andradeivanandradeivan replied on October 3rd, 2010

Awesome lessons, thanks

dave_irishmandave_irishman replied on October 3rd, 2010

Monster lesson Matt!

ramedyramedy replied on October 3rd, 2010

I think I have to to the doctor and get new ears installed!!!

danlefebvredanlefebvre replied on October 3rd, 2010

I totally failed the quizes -_- Good thing these series exist! :D

skaterstuskaterstu replied on October 2nd, 2010

Great stuff! My ears needs training...

dmvelzendmvelzen replied on October 2nd, 2010

Ear training lessons are a real good addition to the phase 2 lessons! Thanks Matt

flyrerflyrer replied on October 2nd, 2010

Good Job Matt, very helpful!

mattbrownmattbrown replied on October 1st, 2010

Hey guys! I'll get the answers to the quiz up tomorrow. Thanks for your patience!!!

dj.phillipsdj.phillips replied on October 1st, 2010


bobloblawbobloblaw replied on October 1st, 2010

Perfect! This is just what I needed!

Ear Training with Matt Brown

Found in our Beginner Lesson Sets

Matt Brown provides instruction and exercise to facilitate ear training.

Lesson 1

Chord Qualities

Matt Brown introduces his new series on ear training. He covers basic chord qualities for the first training session.

Length: 39:01 Difficulty: 1.5 Members Only
Lesson 2

Introduction to Intervals

Matt Brown offers up a lesson on how intervals are notated and their spacial relationships on the neck of the guitar.

Length: 48:58 Difficulty: 1.0 Members Only
Lesson 3

Hearing Intervals

In lesson three of his ear training series, Matt Brown explains how to identify melodic intervals by ear.

Length: 52:34 Difficulty: 1.5 Members Only
Lesson 4

Harmonic Intervals

In lesson four, Matt Brown demonstrates listening techniques for identifying harmonically stacked intervals.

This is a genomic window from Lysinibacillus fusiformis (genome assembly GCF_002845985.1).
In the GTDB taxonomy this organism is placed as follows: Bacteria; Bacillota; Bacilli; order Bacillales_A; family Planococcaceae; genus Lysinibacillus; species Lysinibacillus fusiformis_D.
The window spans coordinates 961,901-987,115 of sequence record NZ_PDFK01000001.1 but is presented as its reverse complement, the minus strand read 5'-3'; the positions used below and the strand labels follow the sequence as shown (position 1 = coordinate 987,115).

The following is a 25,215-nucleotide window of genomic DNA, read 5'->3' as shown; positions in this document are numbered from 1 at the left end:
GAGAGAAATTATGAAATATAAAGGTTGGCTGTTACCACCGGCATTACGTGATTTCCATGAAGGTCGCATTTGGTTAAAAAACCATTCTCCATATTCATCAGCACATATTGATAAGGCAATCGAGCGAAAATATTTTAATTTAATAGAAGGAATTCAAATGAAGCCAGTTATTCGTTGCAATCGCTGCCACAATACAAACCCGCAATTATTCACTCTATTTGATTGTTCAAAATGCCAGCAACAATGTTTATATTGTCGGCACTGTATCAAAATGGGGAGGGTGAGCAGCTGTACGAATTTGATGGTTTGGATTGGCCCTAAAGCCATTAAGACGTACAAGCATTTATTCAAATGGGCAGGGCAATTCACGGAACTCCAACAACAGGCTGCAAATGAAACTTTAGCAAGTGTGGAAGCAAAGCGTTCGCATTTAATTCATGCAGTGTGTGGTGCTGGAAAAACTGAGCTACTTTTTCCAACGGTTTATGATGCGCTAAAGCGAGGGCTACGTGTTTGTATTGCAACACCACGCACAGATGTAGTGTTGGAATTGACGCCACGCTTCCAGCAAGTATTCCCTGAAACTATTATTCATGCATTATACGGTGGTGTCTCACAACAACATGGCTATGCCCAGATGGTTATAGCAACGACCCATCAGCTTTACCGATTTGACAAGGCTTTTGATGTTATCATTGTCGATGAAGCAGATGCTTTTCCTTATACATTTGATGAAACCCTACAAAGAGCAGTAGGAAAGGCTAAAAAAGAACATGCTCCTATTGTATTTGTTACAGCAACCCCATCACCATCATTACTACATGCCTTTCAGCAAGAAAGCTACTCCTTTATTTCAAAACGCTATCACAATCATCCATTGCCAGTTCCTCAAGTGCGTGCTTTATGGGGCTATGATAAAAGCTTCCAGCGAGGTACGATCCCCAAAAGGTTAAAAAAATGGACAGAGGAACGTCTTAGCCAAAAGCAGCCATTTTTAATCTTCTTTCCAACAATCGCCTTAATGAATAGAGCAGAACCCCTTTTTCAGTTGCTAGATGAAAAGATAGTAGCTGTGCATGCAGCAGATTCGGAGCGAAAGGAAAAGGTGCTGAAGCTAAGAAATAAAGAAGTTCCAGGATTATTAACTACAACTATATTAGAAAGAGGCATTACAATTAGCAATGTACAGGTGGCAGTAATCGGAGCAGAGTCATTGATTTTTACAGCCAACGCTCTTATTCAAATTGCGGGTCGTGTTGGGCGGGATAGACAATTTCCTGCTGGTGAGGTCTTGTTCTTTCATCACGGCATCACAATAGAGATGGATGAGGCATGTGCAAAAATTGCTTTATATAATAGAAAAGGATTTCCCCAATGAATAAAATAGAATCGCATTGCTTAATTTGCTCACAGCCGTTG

Length: 33:46 Difficulty: 1.5 Members Only
Lesson 5


Matt Brown discusses and demonstrates how to identify common chord progressions by ear.

Length: 30:09 Difficulty: 1.5 Members Only

About Matt Brown View Full Biography Matt Brown began playing the guitar at the age of 11. "It was a rule in my family to learn and play an instrument for at least two years. I had been introduced to a lot of great music at the time by friends and their older siblings. I was really into bands like Nirvana, Alice In Chains, and Smashing Pumpkins, so the decision to pick up the guitar came pretty easily."

Matt's musical training has always followed a very structured path. He began studying the guitar with Dayton, Ohio guitar great Danny Voris. I began learning scales, chords, and basic songs like any other guitarist. After breaking his left wrist after playing for only a year, Matt began to study music theory in great detail. I wanted to keep going with my lessons, but I obviously couldn't play at all. Danny basically gave me the equivalent of a freshman year music theory course in the span of two months. These months proved to have a huge impact on Brown's approach to the instrument.

Brown continued his music education at Capital University in Columbus, Ohio. He completed a degree in Classical Guitar Performance in 2002. While at Capital, he also studied jazz guitar and recording techniques in great detail. "I've never had any desire to perform jazz music. Its lack of relevance to modern culture has always turned me off. However, nothing will improve your chops more than studying this music."

Matt Brown currently resides in Dayton, Ohio. He teaches lessons locally as well as at Capital University's Community Music School. Matt's recent projects include writing and recording with his new, as of yet nameless band as well as the formation of a cover band called The Dirty Cunnies.